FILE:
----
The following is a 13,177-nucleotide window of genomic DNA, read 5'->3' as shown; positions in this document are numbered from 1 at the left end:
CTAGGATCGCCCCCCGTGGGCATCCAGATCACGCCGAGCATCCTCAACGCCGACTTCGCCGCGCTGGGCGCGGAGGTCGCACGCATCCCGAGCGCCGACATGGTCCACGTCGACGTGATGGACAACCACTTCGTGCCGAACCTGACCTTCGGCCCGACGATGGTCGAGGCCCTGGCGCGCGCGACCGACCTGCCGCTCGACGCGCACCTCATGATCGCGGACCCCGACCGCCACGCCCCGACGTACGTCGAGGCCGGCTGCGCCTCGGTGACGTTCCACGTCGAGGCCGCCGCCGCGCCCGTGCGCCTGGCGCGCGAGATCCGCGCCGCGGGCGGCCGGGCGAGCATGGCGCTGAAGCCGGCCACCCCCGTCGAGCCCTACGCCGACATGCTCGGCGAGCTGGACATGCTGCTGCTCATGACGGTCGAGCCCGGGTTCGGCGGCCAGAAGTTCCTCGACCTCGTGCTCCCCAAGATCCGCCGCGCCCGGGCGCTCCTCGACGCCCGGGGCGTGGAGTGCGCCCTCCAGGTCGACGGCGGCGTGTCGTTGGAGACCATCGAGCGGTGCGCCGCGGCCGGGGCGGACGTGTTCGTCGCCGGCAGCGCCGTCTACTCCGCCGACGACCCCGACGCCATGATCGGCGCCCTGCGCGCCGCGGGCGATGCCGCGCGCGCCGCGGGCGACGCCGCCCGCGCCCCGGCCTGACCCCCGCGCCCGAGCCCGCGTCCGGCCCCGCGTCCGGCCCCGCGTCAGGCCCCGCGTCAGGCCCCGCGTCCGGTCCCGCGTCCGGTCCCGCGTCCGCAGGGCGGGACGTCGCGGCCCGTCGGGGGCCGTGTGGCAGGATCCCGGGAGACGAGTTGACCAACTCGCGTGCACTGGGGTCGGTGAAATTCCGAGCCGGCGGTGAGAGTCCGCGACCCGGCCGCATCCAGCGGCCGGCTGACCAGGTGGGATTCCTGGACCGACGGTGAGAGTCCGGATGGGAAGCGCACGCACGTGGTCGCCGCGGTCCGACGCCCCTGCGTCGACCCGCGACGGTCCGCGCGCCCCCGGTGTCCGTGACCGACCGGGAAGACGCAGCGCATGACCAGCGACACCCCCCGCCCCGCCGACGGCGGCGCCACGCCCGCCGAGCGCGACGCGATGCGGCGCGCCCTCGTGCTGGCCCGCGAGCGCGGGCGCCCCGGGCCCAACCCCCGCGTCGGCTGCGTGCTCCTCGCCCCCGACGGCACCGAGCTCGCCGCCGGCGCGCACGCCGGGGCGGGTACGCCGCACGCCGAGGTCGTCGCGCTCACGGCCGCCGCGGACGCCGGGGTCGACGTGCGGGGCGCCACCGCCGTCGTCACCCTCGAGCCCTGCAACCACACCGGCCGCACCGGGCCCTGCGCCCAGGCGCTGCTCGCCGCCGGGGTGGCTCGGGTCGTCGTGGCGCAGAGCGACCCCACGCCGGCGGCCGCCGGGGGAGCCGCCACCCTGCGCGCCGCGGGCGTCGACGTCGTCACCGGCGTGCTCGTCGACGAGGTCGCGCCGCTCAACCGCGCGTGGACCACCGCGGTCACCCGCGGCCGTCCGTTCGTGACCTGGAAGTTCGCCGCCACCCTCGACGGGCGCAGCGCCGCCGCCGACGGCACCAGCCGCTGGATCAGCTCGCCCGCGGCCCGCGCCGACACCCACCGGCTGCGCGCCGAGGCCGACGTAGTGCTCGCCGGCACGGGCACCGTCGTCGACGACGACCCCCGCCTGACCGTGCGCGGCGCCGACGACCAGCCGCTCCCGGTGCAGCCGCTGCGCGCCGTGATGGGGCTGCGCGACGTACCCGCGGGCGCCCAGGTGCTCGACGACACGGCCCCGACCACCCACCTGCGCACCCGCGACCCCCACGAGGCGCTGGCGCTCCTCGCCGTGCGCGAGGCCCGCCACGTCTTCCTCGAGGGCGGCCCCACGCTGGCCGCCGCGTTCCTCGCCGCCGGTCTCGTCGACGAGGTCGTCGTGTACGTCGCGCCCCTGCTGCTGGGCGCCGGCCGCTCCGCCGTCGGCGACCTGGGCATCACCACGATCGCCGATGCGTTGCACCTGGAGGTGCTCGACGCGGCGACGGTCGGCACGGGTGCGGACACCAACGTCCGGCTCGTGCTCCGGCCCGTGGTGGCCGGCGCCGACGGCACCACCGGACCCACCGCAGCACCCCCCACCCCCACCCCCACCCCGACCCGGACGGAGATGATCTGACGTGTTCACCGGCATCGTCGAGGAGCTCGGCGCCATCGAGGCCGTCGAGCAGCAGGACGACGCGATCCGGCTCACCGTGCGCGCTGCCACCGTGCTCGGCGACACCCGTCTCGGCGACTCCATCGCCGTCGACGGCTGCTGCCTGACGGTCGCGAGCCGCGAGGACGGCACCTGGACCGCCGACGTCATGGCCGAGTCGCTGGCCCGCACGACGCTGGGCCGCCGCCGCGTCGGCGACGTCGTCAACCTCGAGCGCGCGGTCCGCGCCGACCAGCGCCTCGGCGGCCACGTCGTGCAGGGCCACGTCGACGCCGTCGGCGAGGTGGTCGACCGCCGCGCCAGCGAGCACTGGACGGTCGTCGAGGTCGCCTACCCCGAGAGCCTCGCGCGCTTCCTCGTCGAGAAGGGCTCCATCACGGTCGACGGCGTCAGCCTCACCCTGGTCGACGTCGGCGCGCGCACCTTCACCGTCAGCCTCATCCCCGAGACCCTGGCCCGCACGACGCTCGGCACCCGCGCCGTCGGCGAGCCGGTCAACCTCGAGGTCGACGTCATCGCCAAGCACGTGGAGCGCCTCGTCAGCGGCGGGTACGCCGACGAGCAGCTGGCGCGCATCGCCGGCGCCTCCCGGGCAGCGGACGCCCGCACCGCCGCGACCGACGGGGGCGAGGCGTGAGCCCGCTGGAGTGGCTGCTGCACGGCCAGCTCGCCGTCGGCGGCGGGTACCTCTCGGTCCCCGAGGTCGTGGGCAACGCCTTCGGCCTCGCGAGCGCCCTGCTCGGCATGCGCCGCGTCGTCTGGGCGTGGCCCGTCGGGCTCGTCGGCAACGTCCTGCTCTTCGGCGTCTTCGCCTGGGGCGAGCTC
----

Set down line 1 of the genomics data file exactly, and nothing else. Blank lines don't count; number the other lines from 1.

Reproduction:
The following is a 13,177-nucleotide window of genomic DNA, read 5'->3' as shown; positions in this document are numbered from 1 at the left end: